about The Model Mind



THE MODEL MIND is a tightly structured e-book, a tutorial written in plain English and paced with explanatory illustrations. We conceived and configured TMM as a scale-invariant isomorphism across bound variables—or, less technically, we have given it a “fractal” structure by cutting it into nine chapters, each of nine sections, each of nine pages.


TMM 9 x 3 x 9 x 3


TMM is further divided into three sets of three chapters each, starting with a three-chapter OVERVIEW. Each chapter is similarly divided into three sets of three sections, for example:



IN BRIEF uses Mind Models to frame the topical focus: Chapter 2, for example, features the terminological tango of “sex” vs. “gender” as glossed by Luce Irigaray and W. V. Quine.



CASE STUDY demonstrates how Mind Models apply theory to practice: for example, Chapter 3 features analyses brought to bear by Roland Barthes and Jacques Lacan upon the tales of Edgar Allen Poe as translated into French by Charles Baudelaire.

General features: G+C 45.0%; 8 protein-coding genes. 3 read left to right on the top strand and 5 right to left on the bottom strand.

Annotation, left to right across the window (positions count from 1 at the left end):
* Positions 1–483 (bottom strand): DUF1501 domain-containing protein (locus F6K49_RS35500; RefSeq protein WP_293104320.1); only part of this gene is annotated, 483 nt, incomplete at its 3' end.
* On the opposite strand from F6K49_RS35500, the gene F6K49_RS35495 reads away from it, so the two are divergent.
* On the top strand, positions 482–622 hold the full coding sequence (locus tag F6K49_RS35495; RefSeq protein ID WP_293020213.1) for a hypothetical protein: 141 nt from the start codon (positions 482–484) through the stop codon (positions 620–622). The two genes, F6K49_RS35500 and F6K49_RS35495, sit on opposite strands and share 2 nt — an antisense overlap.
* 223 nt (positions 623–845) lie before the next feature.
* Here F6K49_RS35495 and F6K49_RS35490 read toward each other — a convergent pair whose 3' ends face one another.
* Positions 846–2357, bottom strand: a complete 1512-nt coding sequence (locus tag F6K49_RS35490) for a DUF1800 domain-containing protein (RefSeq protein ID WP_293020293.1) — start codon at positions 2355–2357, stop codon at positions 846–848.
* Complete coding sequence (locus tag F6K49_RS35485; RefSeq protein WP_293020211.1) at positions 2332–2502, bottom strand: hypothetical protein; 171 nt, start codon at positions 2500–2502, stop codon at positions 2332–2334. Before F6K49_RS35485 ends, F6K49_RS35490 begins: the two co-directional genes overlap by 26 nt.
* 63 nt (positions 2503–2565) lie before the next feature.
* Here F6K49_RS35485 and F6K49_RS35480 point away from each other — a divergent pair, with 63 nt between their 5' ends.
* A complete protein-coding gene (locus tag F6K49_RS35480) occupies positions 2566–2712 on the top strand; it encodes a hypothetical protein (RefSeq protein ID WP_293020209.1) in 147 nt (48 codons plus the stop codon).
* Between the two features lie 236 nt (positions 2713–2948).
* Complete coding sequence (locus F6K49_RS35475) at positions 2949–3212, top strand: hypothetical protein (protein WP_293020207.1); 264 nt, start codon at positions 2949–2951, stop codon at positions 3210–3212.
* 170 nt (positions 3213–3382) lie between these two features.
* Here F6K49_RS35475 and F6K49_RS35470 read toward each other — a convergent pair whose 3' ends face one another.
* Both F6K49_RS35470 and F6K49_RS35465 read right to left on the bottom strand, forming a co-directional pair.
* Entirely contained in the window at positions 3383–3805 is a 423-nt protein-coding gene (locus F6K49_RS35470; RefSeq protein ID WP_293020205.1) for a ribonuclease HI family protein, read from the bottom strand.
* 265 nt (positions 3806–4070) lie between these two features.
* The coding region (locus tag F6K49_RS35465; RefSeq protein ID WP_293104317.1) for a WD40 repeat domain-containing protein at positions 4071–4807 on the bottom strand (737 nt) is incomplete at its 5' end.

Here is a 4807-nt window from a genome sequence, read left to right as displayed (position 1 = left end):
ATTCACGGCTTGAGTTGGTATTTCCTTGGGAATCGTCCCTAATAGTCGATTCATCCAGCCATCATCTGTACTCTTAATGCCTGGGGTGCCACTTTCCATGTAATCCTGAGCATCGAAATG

IN DEPTH explores and explains the theoretical principles and structural constraints shown to underpin the topical focus: e.g. Chapter 4 collates the metapsychology and neurophysiology of instrumental (agentive) force extension by individual and collective actants (agents).


In short, you can independently plumb each chapter to various depths without losing sight of the surface. While technically disinclined readers need not furrow their brows over the IN DEPTH sections, impatient propellorheads may wish to flip past the IN BRIEF sections.


While the substance of The Model Mind relies upon citations, the views herein belong solely to its author, Ian Thorne. While you may not agree with what we say, we trust you would defend our right to say it. We hope you find it at least as informative as provocative.


Each chapter of The Model Mind will be published upon editing. Page comments and related forums are available to Archemind members. Sign up here—why wait? Your token contribution will help support ongoing editorial work and the development of additional tools.


read Chapter 1: On the Genealogy of Models »

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